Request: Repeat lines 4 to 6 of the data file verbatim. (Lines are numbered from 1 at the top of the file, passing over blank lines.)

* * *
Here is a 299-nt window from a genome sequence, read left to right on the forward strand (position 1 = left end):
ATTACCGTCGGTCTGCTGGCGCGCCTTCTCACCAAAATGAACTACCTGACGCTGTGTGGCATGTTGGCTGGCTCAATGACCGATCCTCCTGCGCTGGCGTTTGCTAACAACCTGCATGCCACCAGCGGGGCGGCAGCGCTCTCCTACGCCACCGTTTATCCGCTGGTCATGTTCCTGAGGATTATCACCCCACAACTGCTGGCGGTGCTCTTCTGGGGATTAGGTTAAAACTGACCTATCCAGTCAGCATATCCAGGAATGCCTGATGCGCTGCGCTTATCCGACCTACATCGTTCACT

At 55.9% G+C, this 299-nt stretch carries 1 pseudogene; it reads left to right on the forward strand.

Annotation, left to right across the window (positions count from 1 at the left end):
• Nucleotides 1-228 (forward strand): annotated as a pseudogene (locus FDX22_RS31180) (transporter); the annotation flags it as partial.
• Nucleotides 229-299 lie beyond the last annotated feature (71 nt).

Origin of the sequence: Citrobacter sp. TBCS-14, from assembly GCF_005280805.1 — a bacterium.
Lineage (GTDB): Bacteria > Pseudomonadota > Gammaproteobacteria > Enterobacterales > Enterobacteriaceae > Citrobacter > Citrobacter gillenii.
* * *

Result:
Annotation, left to right across the window (positions count from 1 at the left end):
• Nucleotides 1-228 (forward strand): annotated as a pseudogene (locus FDX22_RS31180) (transporter); the annotation flags it as partial.
• Nucleotides 229-299 lie beyond the last annotated feature (71 nt).